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Record Store Day in Toronto 2014

Posted by Adam Kamin / April 17, 2014

Record Store DayRecord Store Day 2014 is this Saturday in Toronto and all across North America. Do you enjoy music? Do you like limited, tangible keepsakes? Hell, are you simply a sucker for free entertainment that can fill those dull Saturday hours of this phony spring? If so, Record Store Day has something for you.

Now in its eighth year, Record Store Day has been injecting much needed interest in struggling brick-and-mortar record shops worldwide, providing exclusive releases and unmatched dopamine rushes for vinyl fiends of all ages.

Before you decide where you're going to trade your hard earned cash for some of that delicious, delicious vinyl, you should have an informed idea of the goods you'll be scouting out this Saturday. Not only is there a glut of limited releases and reissues being distributed worldwide, as usual, but this year sees a greater focus towards regional exclusives, to make everyone feel the warm tingly sensation that freshly-pressed wax from your homeland inspires.

The "regional," insofar as it applies to Canadians, is constituted by stuff your grandpappy will probably dig, including the concentrated Canadiana of Gordon Lightfoot and Blue Rodeo (the latter of which are the "ambassadors" of our country to the world this Record Store Day, a role obviously necessitated by a national struggle towards maximum cultural bragging rights among record nerds). Elsewhere, there are Ontario institutions like The Darcys and Arkells, who are pressing limited releases on a slightly larger production run.

The international releases are obviously more diverse and, well, pretty much objectively better than the relatively sparse Canadian exclusives. That said, a brand-new four-song EP from the eccentrically brilliant Chad VanGaalen, conspicuously titled I Want You Back, is one of the more exciting releases on the list, as is the new Michael Feuerstack (don't call him Snailhouse) record, Singer Songer, punnily titled for the multiple guest vocalists employed throughout. Looking south to the States, one can see America swimming in riches with damn fine reissues from the likes of Built to Spill, Outkast, and Link Wray (luckily these, and most others, will have worldwide distribution to some degree).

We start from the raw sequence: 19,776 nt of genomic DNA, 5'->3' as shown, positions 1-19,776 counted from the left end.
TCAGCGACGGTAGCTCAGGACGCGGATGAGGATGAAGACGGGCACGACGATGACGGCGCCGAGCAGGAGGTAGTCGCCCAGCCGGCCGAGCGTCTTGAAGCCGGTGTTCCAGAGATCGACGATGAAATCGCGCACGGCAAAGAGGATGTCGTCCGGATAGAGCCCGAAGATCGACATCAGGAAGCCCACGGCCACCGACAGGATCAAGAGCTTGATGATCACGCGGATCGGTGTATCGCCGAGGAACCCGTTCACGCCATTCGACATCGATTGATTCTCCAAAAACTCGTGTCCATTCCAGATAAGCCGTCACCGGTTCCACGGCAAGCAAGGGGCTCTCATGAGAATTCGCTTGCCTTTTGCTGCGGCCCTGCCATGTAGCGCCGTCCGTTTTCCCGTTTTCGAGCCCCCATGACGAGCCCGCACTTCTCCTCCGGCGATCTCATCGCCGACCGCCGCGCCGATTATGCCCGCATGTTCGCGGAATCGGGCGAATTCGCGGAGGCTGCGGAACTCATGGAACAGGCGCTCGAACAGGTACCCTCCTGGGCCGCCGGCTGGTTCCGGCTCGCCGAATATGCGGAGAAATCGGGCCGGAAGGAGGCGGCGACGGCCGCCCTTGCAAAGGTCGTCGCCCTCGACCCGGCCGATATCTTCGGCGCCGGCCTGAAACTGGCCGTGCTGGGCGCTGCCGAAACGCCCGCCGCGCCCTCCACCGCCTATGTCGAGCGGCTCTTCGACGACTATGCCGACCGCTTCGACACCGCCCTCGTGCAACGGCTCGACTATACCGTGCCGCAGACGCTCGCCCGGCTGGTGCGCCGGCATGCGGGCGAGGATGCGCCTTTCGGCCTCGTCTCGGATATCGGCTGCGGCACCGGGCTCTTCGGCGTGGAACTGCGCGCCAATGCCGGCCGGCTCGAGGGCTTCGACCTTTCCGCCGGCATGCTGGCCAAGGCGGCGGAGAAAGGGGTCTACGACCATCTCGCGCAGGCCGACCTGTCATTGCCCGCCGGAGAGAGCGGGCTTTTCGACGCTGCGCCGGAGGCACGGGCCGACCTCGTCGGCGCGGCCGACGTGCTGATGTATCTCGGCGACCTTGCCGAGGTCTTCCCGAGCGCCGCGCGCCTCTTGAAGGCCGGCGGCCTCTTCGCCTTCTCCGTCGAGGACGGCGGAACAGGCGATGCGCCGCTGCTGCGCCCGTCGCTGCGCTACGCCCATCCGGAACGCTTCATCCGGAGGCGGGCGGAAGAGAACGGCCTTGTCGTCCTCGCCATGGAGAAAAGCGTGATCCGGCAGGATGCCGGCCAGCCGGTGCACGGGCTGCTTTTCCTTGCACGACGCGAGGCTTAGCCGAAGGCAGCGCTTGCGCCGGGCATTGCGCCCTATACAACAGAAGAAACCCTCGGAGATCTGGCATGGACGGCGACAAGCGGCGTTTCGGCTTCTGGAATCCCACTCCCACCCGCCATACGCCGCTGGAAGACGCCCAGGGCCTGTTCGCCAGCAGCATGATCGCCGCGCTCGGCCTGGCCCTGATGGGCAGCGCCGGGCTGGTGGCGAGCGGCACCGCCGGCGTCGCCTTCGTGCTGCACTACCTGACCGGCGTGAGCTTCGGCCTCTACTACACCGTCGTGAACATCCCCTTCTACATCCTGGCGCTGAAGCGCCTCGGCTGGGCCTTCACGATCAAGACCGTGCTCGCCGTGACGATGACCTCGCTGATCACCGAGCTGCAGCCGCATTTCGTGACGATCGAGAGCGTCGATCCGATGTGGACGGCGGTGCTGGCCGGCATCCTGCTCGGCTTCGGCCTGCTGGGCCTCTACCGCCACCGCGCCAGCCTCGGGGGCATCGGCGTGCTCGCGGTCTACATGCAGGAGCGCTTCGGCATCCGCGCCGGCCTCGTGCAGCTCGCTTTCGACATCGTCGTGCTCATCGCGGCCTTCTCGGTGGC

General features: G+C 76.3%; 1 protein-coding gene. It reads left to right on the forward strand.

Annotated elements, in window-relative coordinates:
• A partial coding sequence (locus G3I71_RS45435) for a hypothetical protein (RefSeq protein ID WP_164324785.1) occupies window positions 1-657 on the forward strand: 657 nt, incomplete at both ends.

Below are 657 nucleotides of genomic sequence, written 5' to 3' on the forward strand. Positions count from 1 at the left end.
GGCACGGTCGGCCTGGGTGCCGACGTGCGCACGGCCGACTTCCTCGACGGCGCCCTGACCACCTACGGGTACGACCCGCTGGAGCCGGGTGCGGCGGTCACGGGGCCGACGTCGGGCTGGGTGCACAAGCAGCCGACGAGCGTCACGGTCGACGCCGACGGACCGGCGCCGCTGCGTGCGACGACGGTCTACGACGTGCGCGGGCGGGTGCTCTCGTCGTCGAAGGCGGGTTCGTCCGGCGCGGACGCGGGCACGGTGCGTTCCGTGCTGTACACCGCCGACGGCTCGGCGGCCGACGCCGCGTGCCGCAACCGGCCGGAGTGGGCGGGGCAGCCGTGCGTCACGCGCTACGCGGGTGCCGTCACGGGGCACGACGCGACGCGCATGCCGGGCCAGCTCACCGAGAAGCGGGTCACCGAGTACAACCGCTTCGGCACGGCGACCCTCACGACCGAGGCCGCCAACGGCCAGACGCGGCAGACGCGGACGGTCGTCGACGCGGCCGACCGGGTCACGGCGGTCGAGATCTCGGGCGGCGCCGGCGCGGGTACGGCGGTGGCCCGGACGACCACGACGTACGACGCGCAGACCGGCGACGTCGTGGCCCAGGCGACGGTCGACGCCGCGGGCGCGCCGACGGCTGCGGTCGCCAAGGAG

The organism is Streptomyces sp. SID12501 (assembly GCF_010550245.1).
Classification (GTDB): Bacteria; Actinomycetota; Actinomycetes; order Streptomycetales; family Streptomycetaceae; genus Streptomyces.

Everybody's got a stake in the spotlight the world over, with locales as far flung as Sweden (represented by pop mastermind Nina Persson) and, um, space (repped by a compilation entitled The Space Project) participating. The latter has to be the strangest release of all on the list, incorporating actual electromagnetic vibes produced by planetary bodies, as recorded by Voyageur 1 and 2, and logically worked into the material of Spiritualized, Absolutely Free, and many more space-friendly bands to create a medley of spacey jams.

Stream it over at NPR if it sounds like your thing, but regardless of taste and genre preference, you ought to scour the wealth of bounty on offer over at the Record Store Day Canada site.